CRT and the EIF unveil £50m cancer fund

Aims to ‘plug a gap’ in UK funding of drug discovery

Cancer Research Technology (CRT), the commercial arm of Cancer Research UK, and the European Investment Fund (EIF) have created a £50m investment fund to take potential cancer drugs from discovery through to Phase II clinical trials.

The aim is to ‘fund the most innovative oncology research’ and to ‘plug a large gap in the UK funding of drug discovery’.

CRT and the EIF will make equal contributions to the CRT Pioneer Fund, which has launched with £25m. The partners say this may be doubled to reach the total £50m.

‘This investment targets a stage of the investment spectrum often neglected by the market. The CRT Pioneer Fund will be capital efficient and primarily follow a licensing model rather than creating companies,’ said Richard Pelly, chief executive of EIF.

‘Both Cancer Research UK and CRT are world leaders in discovering, developing and commercialising cancer treatments, for which there remains a high unmet need, and through their network are able to access excellent research. The EIF is therefore delighted to be partnering with CRT and this investment now becomes the largest technology transfer operation partnered by EIF to-date. It illustrates EIF’s commitment to supporting innovation and research in Europe.’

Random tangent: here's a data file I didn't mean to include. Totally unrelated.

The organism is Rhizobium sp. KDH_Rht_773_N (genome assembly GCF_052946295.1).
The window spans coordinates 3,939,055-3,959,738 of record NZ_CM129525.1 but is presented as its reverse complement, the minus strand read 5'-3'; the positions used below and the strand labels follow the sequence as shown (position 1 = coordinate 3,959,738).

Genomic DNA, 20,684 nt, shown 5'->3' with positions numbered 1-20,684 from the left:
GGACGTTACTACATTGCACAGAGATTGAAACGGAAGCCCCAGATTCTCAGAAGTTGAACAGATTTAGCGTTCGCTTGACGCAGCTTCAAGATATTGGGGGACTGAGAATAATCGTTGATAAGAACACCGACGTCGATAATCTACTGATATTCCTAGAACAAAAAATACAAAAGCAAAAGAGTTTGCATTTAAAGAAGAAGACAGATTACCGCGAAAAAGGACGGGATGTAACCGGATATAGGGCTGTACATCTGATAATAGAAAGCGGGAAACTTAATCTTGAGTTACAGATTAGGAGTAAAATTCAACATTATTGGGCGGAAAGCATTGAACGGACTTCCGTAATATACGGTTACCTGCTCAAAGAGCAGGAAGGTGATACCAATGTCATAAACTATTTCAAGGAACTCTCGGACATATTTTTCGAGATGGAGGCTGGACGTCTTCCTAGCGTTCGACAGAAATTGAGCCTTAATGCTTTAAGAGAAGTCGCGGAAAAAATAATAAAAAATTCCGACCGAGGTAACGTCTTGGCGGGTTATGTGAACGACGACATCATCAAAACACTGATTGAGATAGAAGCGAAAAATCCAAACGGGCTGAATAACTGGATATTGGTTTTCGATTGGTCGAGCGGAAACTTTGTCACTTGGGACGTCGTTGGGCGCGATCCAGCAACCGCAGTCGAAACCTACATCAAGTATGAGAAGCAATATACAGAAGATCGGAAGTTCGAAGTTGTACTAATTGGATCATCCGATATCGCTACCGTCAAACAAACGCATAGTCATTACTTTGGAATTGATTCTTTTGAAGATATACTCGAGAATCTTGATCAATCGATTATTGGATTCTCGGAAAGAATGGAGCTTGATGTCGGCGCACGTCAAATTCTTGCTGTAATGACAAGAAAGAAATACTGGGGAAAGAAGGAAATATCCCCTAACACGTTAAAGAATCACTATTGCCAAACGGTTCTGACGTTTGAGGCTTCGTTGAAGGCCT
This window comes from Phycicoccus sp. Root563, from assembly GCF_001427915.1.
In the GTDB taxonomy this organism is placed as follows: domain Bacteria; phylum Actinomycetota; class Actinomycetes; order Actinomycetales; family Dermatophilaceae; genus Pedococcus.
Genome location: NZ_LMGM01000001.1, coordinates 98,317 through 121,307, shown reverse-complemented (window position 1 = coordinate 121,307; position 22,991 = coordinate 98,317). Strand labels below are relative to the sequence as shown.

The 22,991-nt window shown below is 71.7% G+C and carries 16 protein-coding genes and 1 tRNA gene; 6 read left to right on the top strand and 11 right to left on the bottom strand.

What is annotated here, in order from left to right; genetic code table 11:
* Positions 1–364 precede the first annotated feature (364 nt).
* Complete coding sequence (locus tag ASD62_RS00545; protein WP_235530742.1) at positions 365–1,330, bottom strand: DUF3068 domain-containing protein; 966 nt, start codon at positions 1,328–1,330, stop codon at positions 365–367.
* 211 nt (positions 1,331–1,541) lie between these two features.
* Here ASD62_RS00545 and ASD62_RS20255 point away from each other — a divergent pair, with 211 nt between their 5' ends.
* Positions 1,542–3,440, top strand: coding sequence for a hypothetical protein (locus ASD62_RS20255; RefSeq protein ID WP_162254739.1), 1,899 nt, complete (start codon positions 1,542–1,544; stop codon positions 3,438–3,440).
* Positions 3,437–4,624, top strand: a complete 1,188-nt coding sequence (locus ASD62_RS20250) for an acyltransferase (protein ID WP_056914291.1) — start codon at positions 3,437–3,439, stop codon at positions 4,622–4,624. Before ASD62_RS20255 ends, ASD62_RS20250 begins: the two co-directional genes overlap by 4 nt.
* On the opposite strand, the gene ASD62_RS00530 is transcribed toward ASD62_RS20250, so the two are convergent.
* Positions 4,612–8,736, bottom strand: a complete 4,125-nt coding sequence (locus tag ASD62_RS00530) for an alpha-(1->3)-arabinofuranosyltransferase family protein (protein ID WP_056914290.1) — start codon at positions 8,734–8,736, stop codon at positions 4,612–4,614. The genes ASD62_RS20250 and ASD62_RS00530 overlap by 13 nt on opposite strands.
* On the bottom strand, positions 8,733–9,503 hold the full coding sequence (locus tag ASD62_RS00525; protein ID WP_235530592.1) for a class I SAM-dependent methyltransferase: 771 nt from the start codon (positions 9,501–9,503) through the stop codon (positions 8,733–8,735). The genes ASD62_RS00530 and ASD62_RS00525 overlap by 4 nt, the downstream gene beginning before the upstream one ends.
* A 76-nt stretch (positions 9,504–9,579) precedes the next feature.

At least two-thirds of the fund will be used to develop scientific discoveries made by Cancer Research UK scientists. This mauy include projects within CRT’s Discovery Laboratories, the Institute of Cancer Research’s Cancer Therapeutics Unit, Cancer Research UK’s Paterson and Beatson Institutes, and Newcastle University.

The remaining projects may come from other academic groups or industry in the UK.

‘This vital investment will nurture world-class innovation in drug development to bring potential new treatments to patients as quickly as possible,’ said Dr Harpal Kumar, Cancer Research UK’s chief executive.

‘Our scientists and doctors have contributed to most of the world’s top cancer drugs, such as temozolomide, used worldwide to treat people with the most aggressive type of brain tumour. And through our research, we’ve contributed to the discovery or development of nearly 50 drugs now being tested in clinical trials. These drugs could also save many thousands of lives in the future.

‘This new CRT Pioneer Fund will enable us to build on the progress already made and provide a stepping stone to producing the cancer drugs of the future.’

The BioIndustry Association (BIA) has welcomed the launch of the fund.

‘The fund arrives at a particularly good time for life sciences in the UK following the launch last week by the Wellcome Trust of a £200m venture fund and GlaxoSmithKline’s decision to invest £500m in biopharmaceutical manufacturing in the UK,’ said Glyn Edwards, interim chief executive of the BIA.

‘These actions by charitable foundations and companies are to be applauded and provide a launch pad from which government could further stimulate private investment into medical research.’

Edwards added: ‘At the BIA, we believe that the government can become an enabler rather than a provider of investment in innovative companies by introducing Citizens Innovation Funds.’

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